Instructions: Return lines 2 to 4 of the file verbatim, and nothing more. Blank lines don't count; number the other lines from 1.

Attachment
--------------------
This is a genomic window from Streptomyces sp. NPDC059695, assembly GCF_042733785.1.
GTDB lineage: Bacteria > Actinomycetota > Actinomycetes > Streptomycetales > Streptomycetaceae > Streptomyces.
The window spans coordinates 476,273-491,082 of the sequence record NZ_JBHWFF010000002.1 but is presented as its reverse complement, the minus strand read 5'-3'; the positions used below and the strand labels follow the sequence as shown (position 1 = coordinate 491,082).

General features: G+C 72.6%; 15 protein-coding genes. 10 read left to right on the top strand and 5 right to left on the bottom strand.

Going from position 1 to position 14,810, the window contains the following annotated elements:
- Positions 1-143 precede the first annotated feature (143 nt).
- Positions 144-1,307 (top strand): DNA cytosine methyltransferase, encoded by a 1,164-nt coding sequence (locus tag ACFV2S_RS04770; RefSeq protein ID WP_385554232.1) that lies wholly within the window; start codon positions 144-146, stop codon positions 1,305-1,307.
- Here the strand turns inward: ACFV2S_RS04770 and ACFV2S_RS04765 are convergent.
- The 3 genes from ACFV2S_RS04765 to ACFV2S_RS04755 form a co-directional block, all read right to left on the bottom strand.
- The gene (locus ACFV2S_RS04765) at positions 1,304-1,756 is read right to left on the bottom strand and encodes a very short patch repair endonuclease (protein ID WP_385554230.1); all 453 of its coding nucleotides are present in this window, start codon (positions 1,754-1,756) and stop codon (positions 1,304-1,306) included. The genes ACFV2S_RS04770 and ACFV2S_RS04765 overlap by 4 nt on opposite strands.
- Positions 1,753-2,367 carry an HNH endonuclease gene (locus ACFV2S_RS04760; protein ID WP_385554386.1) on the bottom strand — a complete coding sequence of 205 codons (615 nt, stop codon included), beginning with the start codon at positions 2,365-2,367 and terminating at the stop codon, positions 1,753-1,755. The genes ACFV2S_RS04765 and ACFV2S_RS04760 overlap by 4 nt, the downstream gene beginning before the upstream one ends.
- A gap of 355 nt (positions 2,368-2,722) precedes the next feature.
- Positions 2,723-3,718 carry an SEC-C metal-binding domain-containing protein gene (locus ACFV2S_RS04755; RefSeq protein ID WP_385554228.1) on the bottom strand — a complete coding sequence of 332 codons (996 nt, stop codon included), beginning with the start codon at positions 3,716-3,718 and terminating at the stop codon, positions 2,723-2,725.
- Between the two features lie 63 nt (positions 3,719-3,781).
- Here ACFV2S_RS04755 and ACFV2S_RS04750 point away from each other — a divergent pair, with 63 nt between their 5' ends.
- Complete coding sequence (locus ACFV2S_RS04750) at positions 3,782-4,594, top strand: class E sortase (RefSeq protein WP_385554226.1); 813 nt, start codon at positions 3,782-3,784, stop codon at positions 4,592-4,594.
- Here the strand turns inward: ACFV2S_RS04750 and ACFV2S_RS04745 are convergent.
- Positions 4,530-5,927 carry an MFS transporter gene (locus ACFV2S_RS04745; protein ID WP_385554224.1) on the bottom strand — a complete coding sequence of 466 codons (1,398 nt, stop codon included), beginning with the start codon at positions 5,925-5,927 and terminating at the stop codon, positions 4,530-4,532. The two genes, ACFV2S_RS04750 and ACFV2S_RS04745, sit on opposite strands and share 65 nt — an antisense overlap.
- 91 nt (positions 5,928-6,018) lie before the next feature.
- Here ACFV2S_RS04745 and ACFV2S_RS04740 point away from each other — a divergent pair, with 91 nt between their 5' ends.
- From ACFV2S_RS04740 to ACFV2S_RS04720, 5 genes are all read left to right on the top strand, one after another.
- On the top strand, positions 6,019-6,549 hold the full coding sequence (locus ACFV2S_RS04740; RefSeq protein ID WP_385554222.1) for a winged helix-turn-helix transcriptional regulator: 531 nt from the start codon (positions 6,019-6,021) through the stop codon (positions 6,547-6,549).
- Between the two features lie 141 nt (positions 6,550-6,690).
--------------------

GTDB lineage: Bacteria > Actinomycetota > Actinomycetes > Streptomycetales > Streptomycetaceae > Streptomyces.
The window spans coordinates 476,273-491,082 of the sequence record NZ_JBHWFF010000002.1 but is presented as its reverse complement, the minus strand read 5'-3'; the positions used below and the strand labels follow the sequence as shown (position 1 = coordinate 491,082).

General features: G+C 72.6%; 15 protein-coding genes. 10 read left to right on the top strand and 5 right to left on the bottom strand.